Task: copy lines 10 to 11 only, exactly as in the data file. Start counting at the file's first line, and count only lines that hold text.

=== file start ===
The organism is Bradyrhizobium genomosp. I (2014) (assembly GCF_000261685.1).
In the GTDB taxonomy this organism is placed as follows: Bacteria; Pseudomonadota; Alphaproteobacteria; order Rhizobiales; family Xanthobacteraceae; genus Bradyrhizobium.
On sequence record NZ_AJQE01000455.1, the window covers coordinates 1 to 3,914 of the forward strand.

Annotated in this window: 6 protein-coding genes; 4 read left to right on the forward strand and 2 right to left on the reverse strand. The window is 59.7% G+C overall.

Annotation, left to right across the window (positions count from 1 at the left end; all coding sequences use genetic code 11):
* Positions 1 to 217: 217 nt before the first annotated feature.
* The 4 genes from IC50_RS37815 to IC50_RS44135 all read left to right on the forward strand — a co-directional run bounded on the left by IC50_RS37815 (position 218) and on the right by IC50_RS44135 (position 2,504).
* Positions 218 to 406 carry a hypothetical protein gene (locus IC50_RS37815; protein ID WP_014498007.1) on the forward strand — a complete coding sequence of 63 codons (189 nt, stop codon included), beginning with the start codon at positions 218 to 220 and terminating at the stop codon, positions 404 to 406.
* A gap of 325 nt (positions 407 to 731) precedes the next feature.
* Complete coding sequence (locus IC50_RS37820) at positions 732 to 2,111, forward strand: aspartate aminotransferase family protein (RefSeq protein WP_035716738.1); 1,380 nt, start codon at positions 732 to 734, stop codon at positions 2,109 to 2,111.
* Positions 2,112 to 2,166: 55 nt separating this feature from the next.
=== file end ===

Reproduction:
* Complete coding sequence (locus IC50_RS37820) at positions 732 to 2,111, forward strand: aspartate aminotransferase family protein (RefSeq protein WP_035716738.1); 1,380 nt, start codon at positions 732 to 734, stop codon at positions 2,109 to 2,111.
* Positions 2,112 to 2,166: 55 nt separating this feature from the next.